So what did I do? I told the woman I worked with to give me the highlights of the meeting, and anything important, and went back to work. As it turned out, the meeting wasn’t about anything terribly important, and the necessary information could have been conveyed in less than five minutes. So why all the standing around and chatting? Today, I understand, but back then, I just saw it as a mysterious waste of time that I could be putting to better use. Today, I recognize it as a socially necessary waste of time that could be put to better use, and one that I still avoid.

Just like forum sections that are set aside for conversation about anything but the official purpose of the forum. Social lubrication, a way to avoid getting down to work, an amusing distraction — whatever. I avoid them like the plague.

And They Just Keep Coming

Insights, that is. After two or three years reading everything you can find about Asperger’s, and digging up the forgotten aspects of your life as you read, you’d think you know every relevant fact about your relationship with the spectrum. Then you realize, having it shoved in your face by a new source, that an essential part of yourself is so blatantly Aspergian you wonder how you could have overlooked it. Just didn’t make the connection because it didn’t seem that significant? A rampant case of denial?

I didn’t have any negative emotional reactions to discovering that I was on the spectrum. In fact, it was a relief to learn that there were valid reasons for the many ways in which I don’t function according to society’s expectations, so denial is pretty out of character. Most of my Asperger’s traits are more or less invisible, while this one, if you’d known me for a long time, would be clearly visible. But that’s the catch. There’s no one who’s known me for more than a few years, and the evidence is so spread out over the decades that you’d not only have to have known me for all that time, you’d almost have to be an aspie yourself to have noticed it.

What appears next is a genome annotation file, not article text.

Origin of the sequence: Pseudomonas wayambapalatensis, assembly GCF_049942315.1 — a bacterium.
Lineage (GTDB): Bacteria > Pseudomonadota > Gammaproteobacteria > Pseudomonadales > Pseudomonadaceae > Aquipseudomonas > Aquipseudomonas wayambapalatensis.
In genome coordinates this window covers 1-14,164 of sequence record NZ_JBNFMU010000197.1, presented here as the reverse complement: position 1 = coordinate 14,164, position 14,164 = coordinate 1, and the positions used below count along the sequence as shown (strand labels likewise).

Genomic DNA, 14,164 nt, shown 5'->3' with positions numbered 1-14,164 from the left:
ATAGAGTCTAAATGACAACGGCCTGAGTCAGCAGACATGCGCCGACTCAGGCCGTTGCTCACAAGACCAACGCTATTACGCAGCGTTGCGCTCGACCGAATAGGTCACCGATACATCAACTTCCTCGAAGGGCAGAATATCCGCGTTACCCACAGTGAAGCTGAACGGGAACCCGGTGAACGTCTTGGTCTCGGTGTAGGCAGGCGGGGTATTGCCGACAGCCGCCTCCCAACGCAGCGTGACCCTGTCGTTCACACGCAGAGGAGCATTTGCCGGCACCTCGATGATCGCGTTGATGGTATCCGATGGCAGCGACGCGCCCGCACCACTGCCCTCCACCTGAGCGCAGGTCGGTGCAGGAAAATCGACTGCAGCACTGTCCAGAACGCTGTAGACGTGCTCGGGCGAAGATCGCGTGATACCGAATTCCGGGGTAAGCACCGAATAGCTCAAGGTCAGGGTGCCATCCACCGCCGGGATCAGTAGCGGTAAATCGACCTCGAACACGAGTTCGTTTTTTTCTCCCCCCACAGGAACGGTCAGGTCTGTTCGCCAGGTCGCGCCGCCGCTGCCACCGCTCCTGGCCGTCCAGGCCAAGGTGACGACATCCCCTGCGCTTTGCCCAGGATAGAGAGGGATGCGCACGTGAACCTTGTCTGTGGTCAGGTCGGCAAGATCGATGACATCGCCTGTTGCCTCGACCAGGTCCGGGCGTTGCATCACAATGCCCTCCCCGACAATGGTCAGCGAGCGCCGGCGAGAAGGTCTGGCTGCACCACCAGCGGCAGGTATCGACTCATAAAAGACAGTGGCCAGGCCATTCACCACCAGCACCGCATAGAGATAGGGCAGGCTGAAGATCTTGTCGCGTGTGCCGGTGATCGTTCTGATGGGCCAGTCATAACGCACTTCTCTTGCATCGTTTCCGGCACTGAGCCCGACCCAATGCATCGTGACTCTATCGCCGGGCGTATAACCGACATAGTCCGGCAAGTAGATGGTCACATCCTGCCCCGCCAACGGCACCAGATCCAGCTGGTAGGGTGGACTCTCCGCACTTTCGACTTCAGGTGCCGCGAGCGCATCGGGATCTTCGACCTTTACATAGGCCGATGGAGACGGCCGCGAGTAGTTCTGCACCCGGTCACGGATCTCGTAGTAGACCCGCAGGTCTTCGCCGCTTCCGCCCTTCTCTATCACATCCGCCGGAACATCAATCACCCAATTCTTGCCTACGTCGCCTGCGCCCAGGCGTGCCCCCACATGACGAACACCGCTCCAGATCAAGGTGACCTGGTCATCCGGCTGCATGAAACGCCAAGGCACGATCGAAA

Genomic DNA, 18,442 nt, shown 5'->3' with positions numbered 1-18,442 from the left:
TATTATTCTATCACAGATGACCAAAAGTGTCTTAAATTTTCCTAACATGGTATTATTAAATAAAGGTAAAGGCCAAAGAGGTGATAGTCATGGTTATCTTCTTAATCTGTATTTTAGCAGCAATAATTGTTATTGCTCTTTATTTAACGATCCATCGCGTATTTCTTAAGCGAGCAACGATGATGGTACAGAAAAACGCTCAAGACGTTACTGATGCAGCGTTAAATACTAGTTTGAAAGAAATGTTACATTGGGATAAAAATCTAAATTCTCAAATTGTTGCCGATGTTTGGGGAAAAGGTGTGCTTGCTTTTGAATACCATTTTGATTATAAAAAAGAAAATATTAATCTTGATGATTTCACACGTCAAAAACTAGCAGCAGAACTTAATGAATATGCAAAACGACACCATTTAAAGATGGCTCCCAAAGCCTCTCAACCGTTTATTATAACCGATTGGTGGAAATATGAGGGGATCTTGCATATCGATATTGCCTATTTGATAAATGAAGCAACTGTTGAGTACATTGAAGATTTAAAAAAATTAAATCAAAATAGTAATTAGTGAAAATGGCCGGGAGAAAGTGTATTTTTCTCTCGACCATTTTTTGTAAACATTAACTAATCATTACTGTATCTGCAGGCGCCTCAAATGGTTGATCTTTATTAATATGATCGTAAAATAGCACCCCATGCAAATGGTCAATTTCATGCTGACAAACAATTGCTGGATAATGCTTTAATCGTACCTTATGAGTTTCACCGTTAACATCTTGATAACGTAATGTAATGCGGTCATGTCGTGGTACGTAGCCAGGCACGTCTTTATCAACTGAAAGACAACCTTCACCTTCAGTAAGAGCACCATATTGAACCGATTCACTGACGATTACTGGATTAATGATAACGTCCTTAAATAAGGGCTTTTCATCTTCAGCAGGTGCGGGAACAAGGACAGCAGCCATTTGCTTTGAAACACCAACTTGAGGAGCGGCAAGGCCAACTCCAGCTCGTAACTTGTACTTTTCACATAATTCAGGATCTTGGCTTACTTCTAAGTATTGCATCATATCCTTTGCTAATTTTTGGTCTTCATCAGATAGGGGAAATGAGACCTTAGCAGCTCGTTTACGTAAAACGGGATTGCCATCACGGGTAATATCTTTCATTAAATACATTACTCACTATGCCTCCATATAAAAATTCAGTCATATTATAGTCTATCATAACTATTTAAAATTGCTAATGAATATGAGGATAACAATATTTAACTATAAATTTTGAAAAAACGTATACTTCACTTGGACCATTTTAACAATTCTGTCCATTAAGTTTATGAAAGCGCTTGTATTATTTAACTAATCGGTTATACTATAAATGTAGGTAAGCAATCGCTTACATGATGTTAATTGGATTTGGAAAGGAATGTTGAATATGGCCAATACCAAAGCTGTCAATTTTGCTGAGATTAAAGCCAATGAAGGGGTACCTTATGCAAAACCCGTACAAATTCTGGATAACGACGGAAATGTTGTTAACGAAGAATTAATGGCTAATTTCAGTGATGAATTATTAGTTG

So the insights keep coming, though I think some facets of my early life, the ones that would have been identifiers if diagnostic measures had been available at the time, are unrecoverable. It’s been a long time, and memories fade. I also believe that in some areas, I simply didn’t form memories. That made taking the online tests more difficult and added to the length of time it took to persuade myself that I was going about the process of self-diagnosis honestly. How can you answer  questions for which you have no answers? That might be something to take into account if any of those tests are ever revised. Allow for “I don’t know.” Because there’s a lot I don’t know, and I sometimes wish I did.

I’m about halfway through Neurotribes and wish I’d read it much earlier.

Women and Autism Over the Life Span

This is a theme I’ll be getting into now and then, but very carefully. The lives of older women on the spectrum have hardly been touched on, so it’s something that’s going to be difficult to do right. I’m skimming over a research study that is a rather sad commentary, since it was conducted recently, with a group of only 14 woman, and limits the age range from 22 to 30. That’s what they consider late diagnosis. And, “To our knowledge, this is the first study to specifically investigate the experiences of late-diagnosed females with ASC…”